Lindbeck on types of theology
In his book The Nature of Doctrine, George Lindbeck wants to offer a new theological theory of religion and doctrine because he feels the two currently active fail to offer real opportunity for ecumenical results.
He describes the types as follows:
1- Cognitive-propositionalist: “stresses the ways in which church doctrines function as informative propositions or truth claims about objective realities.” (16) He also refers to this type as pre-liberal and finds it unhelpful for ecumenical discussion because it does not allow for real development or distinction in doctrine. “For a propositionalist if a doctrine is once true, it is always true, and if it is once false, it is always false. This implies, for example, that the historic affirmations and denials of transubstantiation can never be harmonized.” (16)
2 – Experiential-expressive: “interprets doctrines as noninformative and nondiscursive symbols of inner feelings, attitudes, or existential orientations” (16). Think Schleiermacher. He refers to this as liberal theology, but clearly does not mean it in the political or progressive sense. In this type “religiously significant meanings can vary while doctrines remain the same, and conversely, doctrines can alter without a change of meaning…The general principle is that insofar as doctines function as nondiscursive symbols, they are polyvalent in import and therefore subject to changes of meaning, or even to a total loss of meaningfulness…There is thus at least the logical possiblity that a Buddhist and a Christian might have basically the same faith, although expressed very differently” (17). Therefore there can be no real ecumenical discussion because everything is about the individual experience. Truth claims and doctrines end up dissolving in the experience.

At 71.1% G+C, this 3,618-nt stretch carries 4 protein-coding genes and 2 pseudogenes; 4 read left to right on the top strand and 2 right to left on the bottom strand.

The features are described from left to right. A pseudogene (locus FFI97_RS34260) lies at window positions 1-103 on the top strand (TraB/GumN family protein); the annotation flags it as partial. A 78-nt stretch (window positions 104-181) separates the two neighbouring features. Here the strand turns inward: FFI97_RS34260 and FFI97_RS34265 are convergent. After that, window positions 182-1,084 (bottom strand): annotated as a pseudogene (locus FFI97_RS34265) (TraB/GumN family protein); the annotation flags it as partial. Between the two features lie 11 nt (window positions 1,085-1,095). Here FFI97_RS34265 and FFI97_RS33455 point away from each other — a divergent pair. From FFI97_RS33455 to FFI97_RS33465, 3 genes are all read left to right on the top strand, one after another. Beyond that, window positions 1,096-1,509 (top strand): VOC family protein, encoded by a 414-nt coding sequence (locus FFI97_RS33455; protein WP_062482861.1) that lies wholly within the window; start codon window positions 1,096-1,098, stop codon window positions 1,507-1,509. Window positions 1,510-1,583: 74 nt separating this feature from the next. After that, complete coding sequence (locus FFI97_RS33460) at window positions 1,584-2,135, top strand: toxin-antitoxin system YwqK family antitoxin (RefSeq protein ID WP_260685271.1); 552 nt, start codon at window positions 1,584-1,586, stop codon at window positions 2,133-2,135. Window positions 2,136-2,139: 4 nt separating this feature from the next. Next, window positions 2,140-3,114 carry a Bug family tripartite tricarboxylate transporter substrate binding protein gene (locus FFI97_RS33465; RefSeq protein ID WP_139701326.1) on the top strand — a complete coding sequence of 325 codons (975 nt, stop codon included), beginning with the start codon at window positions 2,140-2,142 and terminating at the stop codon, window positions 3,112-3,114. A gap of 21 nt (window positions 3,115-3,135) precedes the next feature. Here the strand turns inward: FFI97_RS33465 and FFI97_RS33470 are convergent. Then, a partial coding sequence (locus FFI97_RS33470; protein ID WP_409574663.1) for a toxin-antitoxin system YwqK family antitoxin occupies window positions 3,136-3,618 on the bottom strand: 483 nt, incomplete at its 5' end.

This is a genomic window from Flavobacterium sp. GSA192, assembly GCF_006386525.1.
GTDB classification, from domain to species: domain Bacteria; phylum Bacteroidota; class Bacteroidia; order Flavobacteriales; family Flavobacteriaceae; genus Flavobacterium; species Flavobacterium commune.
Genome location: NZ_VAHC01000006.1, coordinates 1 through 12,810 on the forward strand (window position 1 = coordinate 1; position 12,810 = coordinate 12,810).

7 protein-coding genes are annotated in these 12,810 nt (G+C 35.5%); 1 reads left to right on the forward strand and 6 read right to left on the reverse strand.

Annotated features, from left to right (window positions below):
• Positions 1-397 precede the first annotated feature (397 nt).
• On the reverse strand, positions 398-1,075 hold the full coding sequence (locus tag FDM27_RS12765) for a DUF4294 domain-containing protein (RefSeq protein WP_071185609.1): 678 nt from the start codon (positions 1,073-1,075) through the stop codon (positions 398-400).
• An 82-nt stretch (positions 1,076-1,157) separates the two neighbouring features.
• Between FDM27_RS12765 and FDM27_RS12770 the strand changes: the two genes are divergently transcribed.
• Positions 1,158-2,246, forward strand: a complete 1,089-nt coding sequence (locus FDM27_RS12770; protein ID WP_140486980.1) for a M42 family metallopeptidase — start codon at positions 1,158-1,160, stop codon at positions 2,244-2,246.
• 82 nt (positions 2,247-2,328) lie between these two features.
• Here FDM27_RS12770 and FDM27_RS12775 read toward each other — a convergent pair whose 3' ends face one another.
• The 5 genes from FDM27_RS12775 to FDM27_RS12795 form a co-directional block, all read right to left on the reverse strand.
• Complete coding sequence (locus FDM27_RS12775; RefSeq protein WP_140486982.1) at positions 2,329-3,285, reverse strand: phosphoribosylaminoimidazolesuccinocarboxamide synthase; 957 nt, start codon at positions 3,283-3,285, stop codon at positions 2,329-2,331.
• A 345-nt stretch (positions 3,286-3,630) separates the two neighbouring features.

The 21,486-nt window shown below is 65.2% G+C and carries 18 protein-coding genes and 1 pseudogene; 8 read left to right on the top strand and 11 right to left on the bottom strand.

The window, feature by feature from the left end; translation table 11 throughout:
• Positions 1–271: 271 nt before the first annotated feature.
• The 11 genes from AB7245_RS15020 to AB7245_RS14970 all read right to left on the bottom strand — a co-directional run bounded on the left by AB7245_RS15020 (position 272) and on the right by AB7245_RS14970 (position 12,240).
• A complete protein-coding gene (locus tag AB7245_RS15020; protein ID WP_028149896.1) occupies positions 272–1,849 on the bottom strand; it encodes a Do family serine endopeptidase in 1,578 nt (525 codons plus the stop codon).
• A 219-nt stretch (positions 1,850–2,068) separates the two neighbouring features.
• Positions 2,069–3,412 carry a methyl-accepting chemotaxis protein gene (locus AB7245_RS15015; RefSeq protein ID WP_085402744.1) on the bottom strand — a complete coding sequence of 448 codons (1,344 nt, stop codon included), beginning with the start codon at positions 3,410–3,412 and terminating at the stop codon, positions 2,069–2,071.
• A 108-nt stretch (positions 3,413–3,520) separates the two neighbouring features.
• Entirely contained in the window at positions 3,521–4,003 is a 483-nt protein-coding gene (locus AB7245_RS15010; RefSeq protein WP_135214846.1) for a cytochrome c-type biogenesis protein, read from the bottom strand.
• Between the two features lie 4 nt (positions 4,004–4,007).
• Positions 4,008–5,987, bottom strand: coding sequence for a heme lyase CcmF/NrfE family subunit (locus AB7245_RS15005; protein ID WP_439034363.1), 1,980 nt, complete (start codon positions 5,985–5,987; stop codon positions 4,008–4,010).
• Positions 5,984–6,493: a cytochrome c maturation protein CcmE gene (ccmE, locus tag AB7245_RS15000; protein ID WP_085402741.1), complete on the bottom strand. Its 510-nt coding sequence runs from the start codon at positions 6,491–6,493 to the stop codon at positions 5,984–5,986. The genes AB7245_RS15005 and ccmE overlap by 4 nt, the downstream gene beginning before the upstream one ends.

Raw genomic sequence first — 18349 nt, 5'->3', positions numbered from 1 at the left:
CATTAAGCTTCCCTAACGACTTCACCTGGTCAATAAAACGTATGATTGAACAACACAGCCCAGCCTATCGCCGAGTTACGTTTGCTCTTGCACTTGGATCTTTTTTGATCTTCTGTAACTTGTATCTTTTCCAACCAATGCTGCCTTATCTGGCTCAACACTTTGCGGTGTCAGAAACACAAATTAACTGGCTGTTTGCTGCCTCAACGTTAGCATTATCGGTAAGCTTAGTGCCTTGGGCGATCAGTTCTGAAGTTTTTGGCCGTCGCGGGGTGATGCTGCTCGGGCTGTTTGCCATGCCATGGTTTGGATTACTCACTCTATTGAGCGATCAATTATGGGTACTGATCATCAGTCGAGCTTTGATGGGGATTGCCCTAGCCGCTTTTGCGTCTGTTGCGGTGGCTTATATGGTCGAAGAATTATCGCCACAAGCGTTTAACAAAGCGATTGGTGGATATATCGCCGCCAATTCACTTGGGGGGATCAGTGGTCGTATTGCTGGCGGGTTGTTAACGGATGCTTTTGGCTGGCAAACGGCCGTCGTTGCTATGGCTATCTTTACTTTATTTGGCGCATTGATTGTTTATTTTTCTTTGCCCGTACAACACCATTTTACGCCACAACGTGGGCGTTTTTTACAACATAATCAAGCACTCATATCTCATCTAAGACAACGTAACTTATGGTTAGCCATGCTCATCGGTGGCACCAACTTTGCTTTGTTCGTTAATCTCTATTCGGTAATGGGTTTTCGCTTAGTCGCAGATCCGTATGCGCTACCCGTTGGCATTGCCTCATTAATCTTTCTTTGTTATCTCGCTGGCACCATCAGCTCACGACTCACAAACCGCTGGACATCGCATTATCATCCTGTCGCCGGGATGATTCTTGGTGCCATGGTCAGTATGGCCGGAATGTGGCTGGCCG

3 – Hybrid: Lindbeck names Rahner and Lonergan as prime examples of theologians who have recognized the limitations of the above and have tried to combine the two. He feels that while this hybrid is theoretically an improvement because it does not “a priori exclude doctrinal reconciliation without capitulation as do simple propositionalism and simple symbolism,” its explanations of combining the two tend to be awkward, extremely complex and difficult to understand, and therefore, not very useful.
4- Cultural-linguistic: This is Lindbeck’s alternative. He seems to be following, at least in part, Wittgenstein on this, although trying to apply it explicitly to theology was somewhat new at the time. “Here emphasis is placed on aspects in which religions resemble languages together with their correlative forms of life and are thus similar to cultures (insofar as these are understood semiotically as reality and value systems–that is as idioms for the constructing of reality and the living of life).” In this approach doctrines, rather than being first-order truth statements as in the propositionalist theory, doctrines are seen as regulative, as grammatical rules which govern the practices of a religion. “Rules, unlike propositions or expressive symbols, retain an invariant meaning under changings conditions of compatibility and conflict.”
Based upon what has been said here what are your perceptions of the viability and usefulness of each of these for discussing theology? I hope to add more in the weeks to come as time permits.
Preliminarily, it seems to me that Lindeck’s cultural-linguistic model most accurately reflects the life of the church, the manner in which doctrines are developed, defined, practices, accepted, that is in community, throughout history, contextually. However, being that society is in the process of becoming “deChristianized” such that Christian communities are no longer as formative of our experiences and perceptions of the world as is the secular world, this approach may not be very practical.
What say you, oh learned readers?